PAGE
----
The Alliance is outreaching to NGOs, faith-based institutions, academics, media, labor unions, multi-lateral global institutions, trade and professional associations, corporate managements and boards, and of course to a wide range of asset owners and managers.

# # #

The key player at ICCR for the Alliance is David Schilling, a veteran staff member who is Senior Program Director – Human Rights & Resources. (email:  dschilling@iccr.org)

David joined ICCR in 1994 and has led initiatives on human rights in corporate operations in Africa, Asia and Latin America, often visiting factories and meeting with workers on the ground.

David is currently Chair, Advisory Board of the Global Social Compliance Program; member, International Advisory Network of the Business and Human Rights Resource Centre; member, RFK Center Compass Education Advisory Committee; UNICEF CSR Advisory Group; and, Coordinator (with ICCR member institutions) of the Bangladesh Investor Initiative (a global collaboration in support of the “Accord for Fire and Building Safety”.

# # #

ICCR stresses that it sees its work “through a social justice lens.”  For more than two decades members and staff have worked to eradicate human rights abuses in corporate operations and across global supply chains, such as forced child labor in cotton fields in Uzbekistan.

The organization has an Advisory Committee of Leaders in Business and Human Rights (formed in late-2016).  Members include representatives of Boston Common Asset Management; Shift; Landesa; The Alliance for a Greater New York; Oxfam America; Mercy Investment Services; International Corporate Accountability Roundtable; and Global Witness.

# # #

ICCR has a long history in Human Rights progress.  The organization came together as a committee of the mainstream Protestant denominations under the  umbrella in 1971 to organize opposition to the policies and practices of “Apartheid” in South Africa.

Over time, the U.S. corporations operating in South Africa stopped operations there.  More than 200 cities and municipalities in the United States of America adopted anti-Apartheid policies, many ending their business with companies operating in South Africa.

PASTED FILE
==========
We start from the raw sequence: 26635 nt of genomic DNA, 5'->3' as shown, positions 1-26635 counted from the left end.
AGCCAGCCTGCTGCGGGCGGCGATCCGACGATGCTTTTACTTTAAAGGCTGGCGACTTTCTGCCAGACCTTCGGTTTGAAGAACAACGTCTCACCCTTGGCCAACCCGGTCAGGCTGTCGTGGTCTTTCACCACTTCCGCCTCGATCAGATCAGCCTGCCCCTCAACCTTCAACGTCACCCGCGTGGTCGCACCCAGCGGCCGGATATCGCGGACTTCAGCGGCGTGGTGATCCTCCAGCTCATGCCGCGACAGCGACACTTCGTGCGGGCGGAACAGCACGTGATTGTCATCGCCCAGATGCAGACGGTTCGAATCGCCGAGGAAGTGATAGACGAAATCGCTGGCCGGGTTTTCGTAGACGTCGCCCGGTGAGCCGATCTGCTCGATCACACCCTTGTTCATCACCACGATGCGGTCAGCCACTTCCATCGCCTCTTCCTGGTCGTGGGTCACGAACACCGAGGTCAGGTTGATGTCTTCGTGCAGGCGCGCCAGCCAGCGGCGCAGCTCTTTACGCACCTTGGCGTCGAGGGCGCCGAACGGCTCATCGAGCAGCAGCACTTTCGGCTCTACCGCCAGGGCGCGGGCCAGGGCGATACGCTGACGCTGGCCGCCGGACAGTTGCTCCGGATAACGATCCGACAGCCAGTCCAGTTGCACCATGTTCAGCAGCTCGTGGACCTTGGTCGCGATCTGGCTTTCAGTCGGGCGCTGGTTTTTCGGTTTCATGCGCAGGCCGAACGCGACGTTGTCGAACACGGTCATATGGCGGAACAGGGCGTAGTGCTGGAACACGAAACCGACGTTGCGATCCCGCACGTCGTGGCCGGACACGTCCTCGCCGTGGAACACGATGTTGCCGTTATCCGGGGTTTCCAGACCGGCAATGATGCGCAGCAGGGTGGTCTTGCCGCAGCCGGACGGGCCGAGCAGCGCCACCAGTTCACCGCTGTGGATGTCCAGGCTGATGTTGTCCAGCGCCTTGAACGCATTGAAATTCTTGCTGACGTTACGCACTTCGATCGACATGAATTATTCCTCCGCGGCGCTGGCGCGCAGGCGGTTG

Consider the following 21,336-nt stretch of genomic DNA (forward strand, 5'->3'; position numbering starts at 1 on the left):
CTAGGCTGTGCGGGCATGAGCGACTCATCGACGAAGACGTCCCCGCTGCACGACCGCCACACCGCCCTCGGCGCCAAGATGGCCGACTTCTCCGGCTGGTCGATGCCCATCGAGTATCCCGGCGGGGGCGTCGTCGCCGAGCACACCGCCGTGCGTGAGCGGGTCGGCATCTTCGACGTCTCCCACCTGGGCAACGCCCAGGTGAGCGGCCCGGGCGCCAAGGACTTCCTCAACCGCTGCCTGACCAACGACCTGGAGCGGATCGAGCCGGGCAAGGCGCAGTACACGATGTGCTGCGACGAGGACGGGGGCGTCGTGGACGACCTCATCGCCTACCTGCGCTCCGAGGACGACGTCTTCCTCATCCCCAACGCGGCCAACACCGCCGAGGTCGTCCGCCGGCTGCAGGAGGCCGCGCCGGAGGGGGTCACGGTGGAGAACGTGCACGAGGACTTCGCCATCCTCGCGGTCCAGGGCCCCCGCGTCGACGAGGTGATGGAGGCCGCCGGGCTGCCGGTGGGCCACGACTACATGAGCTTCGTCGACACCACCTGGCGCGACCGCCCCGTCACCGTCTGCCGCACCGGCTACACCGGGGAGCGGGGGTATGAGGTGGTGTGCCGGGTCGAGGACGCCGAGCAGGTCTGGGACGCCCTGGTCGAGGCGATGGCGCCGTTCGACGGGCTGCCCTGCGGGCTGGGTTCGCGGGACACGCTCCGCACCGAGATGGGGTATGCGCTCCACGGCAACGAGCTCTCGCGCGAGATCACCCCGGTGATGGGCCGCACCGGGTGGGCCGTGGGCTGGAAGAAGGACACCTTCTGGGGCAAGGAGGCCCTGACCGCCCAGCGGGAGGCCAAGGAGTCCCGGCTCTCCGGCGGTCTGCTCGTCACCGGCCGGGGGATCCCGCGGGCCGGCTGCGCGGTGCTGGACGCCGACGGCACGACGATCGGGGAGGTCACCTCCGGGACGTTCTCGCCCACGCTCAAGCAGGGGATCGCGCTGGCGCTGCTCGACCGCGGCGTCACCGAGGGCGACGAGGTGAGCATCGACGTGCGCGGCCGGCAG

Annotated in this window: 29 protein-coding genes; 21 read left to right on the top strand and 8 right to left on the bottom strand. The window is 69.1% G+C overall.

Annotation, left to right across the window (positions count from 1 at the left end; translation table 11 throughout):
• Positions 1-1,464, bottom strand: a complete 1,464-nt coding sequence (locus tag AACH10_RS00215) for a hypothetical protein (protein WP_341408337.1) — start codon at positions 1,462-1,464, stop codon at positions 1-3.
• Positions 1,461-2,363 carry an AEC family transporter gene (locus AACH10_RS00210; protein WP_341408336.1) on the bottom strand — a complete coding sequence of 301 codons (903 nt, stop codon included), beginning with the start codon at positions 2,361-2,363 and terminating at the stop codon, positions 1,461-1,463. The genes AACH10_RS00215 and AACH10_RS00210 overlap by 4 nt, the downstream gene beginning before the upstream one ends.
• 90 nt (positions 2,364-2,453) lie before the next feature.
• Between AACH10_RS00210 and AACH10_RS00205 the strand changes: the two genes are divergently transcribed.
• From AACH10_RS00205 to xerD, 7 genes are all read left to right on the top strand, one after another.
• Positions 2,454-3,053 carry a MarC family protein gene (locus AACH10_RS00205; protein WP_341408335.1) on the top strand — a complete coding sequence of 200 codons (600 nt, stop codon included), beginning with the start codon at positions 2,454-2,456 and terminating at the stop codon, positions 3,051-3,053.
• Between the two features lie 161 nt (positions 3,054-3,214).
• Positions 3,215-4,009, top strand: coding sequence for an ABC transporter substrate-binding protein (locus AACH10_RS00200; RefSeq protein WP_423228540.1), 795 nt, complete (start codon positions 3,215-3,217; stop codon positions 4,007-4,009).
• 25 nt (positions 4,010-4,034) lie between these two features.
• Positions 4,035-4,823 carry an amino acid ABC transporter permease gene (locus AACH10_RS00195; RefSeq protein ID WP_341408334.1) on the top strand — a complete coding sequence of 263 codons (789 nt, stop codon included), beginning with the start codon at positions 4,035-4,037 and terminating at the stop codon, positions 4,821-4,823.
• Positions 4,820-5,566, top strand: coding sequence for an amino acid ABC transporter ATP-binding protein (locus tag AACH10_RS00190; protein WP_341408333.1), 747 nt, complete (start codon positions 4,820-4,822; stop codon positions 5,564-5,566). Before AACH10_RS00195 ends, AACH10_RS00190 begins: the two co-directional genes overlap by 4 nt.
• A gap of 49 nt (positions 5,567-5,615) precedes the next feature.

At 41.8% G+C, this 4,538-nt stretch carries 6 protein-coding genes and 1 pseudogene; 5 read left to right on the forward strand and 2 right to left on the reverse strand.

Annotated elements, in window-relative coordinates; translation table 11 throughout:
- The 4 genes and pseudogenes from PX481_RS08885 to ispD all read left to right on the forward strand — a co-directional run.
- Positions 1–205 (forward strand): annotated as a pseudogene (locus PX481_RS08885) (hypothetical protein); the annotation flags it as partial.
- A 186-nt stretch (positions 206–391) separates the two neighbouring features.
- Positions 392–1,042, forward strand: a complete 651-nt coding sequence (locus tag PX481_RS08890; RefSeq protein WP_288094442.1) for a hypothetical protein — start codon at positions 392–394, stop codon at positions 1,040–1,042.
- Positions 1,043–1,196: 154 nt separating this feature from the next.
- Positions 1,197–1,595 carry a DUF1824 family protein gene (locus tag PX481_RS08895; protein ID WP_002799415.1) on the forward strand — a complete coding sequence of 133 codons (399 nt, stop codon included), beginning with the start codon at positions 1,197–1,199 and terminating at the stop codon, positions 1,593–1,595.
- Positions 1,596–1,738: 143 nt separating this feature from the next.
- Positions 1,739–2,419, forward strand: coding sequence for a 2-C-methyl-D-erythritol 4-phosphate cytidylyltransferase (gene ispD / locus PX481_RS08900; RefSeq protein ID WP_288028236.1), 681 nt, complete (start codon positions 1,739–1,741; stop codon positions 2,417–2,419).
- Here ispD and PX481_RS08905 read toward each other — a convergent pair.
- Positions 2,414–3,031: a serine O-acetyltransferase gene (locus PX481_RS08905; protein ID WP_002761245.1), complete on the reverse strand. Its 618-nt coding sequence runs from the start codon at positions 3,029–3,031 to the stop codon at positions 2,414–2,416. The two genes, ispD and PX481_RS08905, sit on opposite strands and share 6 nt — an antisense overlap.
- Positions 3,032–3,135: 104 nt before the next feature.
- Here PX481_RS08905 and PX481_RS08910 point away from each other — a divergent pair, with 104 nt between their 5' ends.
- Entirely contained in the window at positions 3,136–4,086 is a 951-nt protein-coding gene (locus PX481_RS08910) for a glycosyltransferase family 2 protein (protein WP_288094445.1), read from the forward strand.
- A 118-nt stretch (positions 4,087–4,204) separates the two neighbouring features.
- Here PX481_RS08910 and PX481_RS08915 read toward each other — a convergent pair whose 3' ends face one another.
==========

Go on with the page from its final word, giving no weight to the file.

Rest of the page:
Protests were staged in many cities and on many college & university campuses, and U.S. and European media presented numerous news and feature presentations on the issue.

In time, the government of South Africa dismantled Apartheid and the country opened the door to broader democratic practices (the majority black population was formerly prohibited to vote).

Over the years since the Apartheid campaign, ICCR broadened its focus to wage campaigns in other societal issues, including:

  • Focus on fair and responsible lending, including sub-prime lending and payroll lending.
  • Putting climate change issues on the agenda for dialogue with corporations, including the demand for action and planning, and then greater disclosure on efforts to curb GHG emissions.
  • Encouraging investment in local communities to create opportunities in affordable housing, job development, training, and related areas.
  • Promoting greater access to medicines, including drugs for treatment of AIDS in Africa, and affordable pricing in the United States.
  • Promoting “Impact Investing” – for reasonable ROI as well as beneficial outcomes for society through investments.
  • Promoting Islamic Finance.
  • On the corporate front, requesting greater transparency around lobbying by companies to influence climate change, healthcare and financial reforms, both directly and through trade associations and other third-party organizations.